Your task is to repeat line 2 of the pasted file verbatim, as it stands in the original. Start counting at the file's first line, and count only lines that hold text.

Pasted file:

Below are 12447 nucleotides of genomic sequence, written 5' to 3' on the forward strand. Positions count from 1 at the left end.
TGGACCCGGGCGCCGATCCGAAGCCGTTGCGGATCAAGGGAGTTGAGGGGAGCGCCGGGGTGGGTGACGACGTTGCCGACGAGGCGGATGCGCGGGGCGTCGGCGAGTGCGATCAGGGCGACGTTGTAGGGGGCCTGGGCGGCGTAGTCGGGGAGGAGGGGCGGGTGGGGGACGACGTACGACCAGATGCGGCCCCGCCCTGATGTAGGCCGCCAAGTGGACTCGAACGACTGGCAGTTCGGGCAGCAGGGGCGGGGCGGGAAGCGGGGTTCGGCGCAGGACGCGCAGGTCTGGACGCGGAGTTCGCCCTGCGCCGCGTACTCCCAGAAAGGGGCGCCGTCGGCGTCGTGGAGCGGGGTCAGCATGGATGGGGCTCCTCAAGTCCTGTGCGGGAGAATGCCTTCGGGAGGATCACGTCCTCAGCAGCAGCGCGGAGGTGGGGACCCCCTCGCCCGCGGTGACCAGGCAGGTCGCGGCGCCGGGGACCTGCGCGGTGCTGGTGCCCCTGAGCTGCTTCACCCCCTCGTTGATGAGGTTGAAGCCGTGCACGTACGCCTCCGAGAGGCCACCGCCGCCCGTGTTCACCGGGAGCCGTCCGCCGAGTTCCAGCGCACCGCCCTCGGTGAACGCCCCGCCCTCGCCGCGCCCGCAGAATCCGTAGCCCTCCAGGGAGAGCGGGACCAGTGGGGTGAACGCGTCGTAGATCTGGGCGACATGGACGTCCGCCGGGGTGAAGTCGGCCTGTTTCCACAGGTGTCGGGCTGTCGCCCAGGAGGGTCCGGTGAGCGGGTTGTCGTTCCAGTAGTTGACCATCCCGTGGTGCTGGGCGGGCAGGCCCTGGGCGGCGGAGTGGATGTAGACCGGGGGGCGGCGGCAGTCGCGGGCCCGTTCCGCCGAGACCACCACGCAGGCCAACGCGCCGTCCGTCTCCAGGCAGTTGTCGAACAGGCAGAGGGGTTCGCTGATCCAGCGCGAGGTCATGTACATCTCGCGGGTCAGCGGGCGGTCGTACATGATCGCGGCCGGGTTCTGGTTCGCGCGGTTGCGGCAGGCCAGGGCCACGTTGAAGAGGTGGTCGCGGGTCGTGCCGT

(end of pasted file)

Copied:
TGGACCCGGGCGCCGATCCGAAGCCGTTGCGGATCAAGGGAGTTGAGGGGAGCGCCGGGGTGGGTGACGACGTTGCCGACGAGGCGGATGCGCGGGGCGTCGGCGAGTGCGATCAGGGCGACGTTGTAGGGGGCCTGGGCGGCGTAGTCGGGGAGGAGGGGCGGGTGGGGGACGACGTACGACCAGATGCGGCCCCGCCCTGATGTAGGCCGCCAAGTGGACTCGAACGACTGGCAGTTCGGGCAGCAGGGGCGGGGCGGGAAGCGGGGTTCGGCGCAGGACGCGCAGGTCTGGACGCGGAGTTCGCCCTGCGCCGCGTACTCCCAGAAAGGGGCGCCGTCGGCGTCGTGGAGCGGGGTCAGCATGGATGGGGCTCCTCAAGTCCTGTGCGGGAGAATGCCTTCGGGAGGATCACGTCCTCAGCAGCAGCGCGGAGGTGGGGACCCCCTCGCCCGCGGTGACCAGGCAGGTCGCGGCGCCGGGGACCTGCGCGGTGCTGGTGCCCCTGAGCTGCTTCACCCCCTCGTTGATGAGGTTGAAGCCGTGCACGTACGCCTCCGAGAGGCCACCGCCGCCCGTGTTCACCGGGAGCCGTCCGCCGAGTTCCAGCGCACCGCCCTCGGTGAACGCCCCGCCCTCGCCGCGCCCGCAGAATCCGTAGCCCTCCAGGGAGAGCGGGACCAGTGGGGTGAACGCGTCGTAGATCTGGGCGACATGGACGTCCGCCGGGGTGAAGTCGGCCTGTTTCCACAGGTGTCGGGCTGTCGCCCAGGAGGGTCCGGTGAGCGGGTTGTCGTTCCAGTAGTTGACCATCCCGTGGTGCTGGGCGGGCAGGCCCTGGGCGGCGGAGTGGATGTAGACCGGGGGGCGGCGGCAGTCGCGGGCCCGTTCCGCCGAGACCACCACGCAGGCCAACGCGCCGTCCGTCTCCAGGCAGTTGTCGAACAGGCAGAGGGGTTCGCTGATCCAGCGCGAGGTCATGTACATCTCGCGGGTCAGCGGGCGGTCGTACATGATCGCGGCCGGGTTCTGGTTCGCGCGGTTGCGGCAGGCCAGGGCCACGTTGAAGAGGTGGTCGCGGGTCGTGCCGT